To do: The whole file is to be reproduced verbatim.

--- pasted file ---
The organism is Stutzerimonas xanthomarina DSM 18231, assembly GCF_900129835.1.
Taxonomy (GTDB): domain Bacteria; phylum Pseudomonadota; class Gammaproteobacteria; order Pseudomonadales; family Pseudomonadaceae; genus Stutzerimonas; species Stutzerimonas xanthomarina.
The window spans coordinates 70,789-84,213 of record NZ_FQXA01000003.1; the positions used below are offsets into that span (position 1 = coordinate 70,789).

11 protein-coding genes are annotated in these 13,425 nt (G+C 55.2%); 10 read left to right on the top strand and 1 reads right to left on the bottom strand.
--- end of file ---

The organism is Stutzerimonas xanthomarina DSM 18231, assembly GCF_900129835.1.
Taxonomy (GTDB): domain Bacteria; phylum Pseudomonadota; class Gammaproteobacteria; order Pseudomonadales; family Pseudomonadaceae; genus Stutzerimonas; species Stutzerimonas xanthomarina.
The window spans coordinates 70,789-84,213 of record NZ_FQXA01000003.1; the positions used below are offsets into that span (position 1 = coordinate 70,789).

11 protein-coding genes are annotated in these 13,425 nt (G+C 55.2%); 10 read left to right on the top strand and 1 reads right to left on the bottom strand.